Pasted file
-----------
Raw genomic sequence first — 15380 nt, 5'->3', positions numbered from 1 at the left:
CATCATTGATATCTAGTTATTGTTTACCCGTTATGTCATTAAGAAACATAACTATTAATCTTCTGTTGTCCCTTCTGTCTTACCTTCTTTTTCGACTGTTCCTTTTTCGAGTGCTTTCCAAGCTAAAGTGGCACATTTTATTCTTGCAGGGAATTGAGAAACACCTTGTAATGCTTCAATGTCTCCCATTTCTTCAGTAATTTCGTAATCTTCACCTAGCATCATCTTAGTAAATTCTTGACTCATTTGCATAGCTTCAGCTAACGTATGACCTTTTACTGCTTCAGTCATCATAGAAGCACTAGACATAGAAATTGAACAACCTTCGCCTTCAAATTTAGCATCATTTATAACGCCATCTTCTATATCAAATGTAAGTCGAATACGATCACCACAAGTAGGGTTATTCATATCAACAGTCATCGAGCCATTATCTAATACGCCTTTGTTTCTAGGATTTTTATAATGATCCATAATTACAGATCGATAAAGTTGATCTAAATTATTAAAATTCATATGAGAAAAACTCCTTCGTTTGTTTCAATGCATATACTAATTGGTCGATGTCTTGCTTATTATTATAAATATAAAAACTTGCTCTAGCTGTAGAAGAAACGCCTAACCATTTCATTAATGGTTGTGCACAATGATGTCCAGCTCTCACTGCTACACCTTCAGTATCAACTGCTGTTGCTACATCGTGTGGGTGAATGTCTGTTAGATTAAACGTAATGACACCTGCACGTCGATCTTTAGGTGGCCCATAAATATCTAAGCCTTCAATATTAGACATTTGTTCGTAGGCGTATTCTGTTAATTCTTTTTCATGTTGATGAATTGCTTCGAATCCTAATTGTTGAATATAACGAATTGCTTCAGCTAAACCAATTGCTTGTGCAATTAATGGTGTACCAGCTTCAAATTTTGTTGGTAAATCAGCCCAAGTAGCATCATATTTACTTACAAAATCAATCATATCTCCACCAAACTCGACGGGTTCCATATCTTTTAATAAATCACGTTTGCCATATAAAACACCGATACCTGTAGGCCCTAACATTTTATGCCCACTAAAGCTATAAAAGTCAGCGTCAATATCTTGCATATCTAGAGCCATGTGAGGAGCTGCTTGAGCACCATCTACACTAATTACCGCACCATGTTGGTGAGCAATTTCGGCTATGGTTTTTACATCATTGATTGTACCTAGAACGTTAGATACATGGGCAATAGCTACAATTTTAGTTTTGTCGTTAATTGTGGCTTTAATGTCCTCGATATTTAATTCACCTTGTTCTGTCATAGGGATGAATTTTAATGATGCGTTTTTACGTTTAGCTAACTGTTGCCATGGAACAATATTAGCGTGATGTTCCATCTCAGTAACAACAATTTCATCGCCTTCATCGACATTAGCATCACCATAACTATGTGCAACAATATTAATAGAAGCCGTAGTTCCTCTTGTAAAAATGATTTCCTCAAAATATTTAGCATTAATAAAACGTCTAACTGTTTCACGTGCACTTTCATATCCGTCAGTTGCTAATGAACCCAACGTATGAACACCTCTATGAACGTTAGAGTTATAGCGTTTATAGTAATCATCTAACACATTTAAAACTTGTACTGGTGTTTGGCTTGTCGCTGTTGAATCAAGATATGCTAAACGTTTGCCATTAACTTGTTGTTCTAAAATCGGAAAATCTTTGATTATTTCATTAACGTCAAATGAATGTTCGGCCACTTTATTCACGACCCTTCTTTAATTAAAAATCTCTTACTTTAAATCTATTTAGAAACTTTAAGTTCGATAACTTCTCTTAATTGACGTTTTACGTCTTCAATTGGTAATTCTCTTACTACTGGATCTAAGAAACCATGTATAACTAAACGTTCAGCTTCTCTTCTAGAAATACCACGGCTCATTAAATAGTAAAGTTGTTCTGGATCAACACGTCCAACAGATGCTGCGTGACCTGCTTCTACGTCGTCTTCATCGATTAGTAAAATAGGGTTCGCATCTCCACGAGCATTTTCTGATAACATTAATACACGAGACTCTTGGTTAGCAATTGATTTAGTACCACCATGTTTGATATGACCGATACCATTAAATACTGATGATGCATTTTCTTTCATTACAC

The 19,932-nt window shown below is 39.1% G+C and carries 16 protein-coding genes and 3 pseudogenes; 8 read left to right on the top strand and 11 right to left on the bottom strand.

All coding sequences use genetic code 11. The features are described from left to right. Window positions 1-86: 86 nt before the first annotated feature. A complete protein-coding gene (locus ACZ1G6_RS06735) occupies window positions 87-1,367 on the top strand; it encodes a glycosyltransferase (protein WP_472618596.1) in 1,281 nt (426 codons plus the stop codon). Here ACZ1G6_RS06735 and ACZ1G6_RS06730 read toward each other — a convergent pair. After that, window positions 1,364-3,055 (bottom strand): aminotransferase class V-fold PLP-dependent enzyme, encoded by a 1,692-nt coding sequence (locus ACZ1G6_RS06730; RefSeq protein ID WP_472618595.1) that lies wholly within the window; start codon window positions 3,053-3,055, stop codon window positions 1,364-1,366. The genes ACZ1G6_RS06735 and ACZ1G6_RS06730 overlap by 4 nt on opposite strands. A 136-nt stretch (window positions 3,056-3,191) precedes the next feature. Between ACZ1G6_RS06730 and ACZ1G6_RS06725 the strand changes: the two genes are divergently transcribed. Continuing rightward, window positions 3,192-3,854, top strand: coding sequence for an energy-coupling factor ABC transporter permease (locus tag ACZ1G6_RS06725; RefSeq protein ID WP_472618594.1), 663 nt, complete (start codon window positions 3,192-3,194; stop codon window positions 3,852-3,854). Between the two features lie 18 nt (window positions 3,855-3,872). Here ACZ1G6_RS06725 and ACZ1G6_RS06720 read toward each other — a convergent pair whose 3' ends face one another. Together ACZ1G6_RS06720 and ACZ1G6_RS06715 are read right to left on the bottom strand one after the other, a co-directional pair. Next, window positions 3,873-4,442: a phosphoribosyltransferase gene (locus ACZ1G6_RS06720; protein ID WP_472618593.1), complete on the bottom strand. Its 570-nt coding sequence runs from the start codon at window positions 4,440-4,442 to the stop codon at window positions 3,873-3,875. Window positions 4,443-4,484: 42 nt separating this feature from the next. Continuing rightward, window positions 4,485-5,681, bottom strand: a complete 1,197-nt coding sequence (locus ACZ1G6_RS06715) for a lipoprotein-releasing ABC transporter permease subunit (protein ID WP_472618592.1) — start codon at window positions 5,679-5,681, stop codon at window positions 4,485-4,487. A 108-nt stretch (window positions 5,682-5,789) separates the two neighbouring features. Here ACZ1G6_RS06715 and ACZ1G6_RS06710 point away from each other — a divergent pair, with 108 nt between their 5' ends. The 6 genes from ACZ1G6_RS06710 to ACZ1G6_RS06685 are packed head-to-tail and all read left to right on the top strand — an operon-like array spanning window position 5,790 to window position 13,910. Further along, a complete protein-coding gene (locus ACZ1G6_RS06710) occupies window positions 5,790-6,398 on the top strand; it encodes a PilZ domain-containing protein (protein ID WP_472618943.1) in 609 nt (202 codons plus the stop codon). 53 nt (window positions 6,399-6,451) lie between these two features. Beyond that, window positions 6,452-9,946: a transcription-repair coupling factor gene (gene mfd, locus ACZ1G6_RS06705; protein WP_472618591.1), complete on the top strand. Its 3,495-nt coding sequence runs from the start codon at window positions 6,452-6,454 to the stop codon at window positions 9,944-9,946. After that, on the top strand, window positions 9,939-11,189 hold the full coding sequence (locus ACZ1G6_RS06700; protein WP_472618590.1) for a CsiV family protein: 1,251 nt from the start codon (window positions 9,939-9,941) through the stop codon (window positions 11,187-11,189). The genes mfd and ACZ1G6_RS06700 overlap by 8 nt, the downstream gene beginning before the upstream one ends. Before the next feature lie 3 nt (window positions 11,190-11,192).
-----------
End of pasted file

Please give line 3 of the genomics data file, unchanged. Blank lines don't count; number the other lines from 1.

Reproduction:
The 19,932-nt window shown below is 39.1% G+C and carries 16 protein-coding genes and 3 pseudogenes; 8 read left to right on the top strand and 11 right to left on the bottom strand.